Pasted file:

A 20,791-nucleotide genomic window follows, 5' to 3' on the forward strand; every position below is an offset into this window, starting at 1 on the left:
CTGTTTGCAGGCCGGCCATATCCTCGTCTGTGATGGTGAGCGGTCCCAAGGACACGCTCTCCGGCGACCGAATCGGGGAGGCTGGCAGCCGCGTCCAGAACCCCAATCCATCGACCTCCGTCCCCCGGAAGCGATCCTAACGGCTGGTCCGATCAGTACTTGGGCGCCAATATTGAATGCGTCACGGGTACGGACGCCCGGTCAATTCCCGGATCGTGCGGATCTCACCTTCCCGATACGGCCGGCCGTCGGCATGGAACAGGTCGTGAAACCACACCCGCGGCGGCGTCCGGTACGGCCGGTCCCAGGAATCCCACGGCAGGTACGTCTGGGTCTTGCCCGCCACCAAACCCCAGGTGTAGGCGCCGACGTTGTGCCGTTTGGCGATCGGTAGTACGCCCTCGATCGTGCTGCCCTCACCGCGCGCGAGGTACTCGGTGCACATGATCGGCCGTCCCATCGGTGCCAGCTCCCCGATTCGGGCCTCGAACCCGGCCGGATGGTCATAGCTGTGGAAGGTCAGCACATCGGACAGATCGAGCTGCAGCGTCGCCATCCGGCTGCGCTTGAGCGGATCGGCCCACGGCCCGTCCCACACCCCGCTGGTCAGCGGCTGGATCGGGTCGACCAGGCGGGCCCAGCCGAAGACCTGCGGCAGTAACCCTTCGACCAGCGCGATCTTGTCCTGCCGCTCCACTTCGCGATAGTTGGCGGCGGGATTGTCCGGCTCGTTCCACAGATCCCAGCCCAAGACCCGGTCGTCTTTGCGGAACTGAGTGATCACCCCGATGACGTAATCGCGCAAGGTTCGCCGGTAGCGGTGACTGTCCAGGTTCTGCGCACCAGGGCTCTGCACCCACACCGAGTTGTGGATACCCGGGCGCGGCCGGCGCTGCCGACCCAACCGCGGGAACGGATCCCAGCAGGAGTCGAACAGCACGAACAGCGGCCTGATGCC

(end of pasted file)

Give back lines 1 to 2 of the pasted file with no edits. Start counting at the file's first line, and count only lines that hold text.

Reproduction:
A 20,791-nucleotide genomic window follows, 5' to 3' on the forward strand; every position below is an offset into this window, starting at 1 on the left:
CTGTTTGCAGGCCGGCCATATCCTCGTCTGTGATGGTGAGCGGTCCCAAGGACACGCTCTCCGGCGACCGAATCGGGGAGGCTGGCAGCCGCGTCCAGAACCCCAATCCATCGACCTCCGTCCCCCGGAAGCGATCCTAACGGCTGGTCCGATCAGTACTTGGGCGCCAATATTGAATGCGTCACGGGTACGGACGCCCGGTCAATTCCCGGATCGTGCGGATCTCACCTTCCCGATACGGCCGGCCGTCGGCATGGAACAGGTCGTGAAACCACACCCGCGGCGGCGTCCGGTACGGCCGGTCCCAGGAATCCCACGGCAGGTACGTCTGGGTCTTGCCCGCCACCAAACCCCAGGTGTAGGCGCCGACGTTGTGCCGTTTGGCGATCGGTAGTACGCCCTCGATCGTGCTGCCCTCACCGCGCGCGAGGTACTCGGTGCACATGATCGGCCGTCCCATCGGTGCCAGCTCCCCGATTCGGGCCTCGAACCCGGCCGGATGGTCATAGCTGTGGAAGGTCAGCACATCGGACAGATCGAGCTGCAGCGTCGCCATCCGGCTGCGCTTGAGCGGATCGGCCCACGGCCCGTCCCACACCCCGCTGGTCAGCGGCTGGATCGGGTCGACCAGGCGGGCCCAGCCGAAGACCTGCGGCAGTAACCCTTCGACCAGCGCGATCTTGTCCTGCCGCTCCACTTCGCGATAGTTGGCGGCGGGATTGTCCGGCTCGTTCCACAGATCCCAGCCCAAGACCCGGTCGTCTTTGCGGAACTGAGTGATCACCCCGATGACGTAATCGCGCAAGGTTCGCCGGTAGCGGTGACTGTCCAGGTTCTGCGCACCAGGGCTCTGCACCCACACCGAGTTGTGGATACCCGGGCGCGGCCGGCGCTGCCGACCCAACCGCGGGAACGGATCCCAGCAGGAGTCGAACAGCACGAACAGCGGCCTGATGCC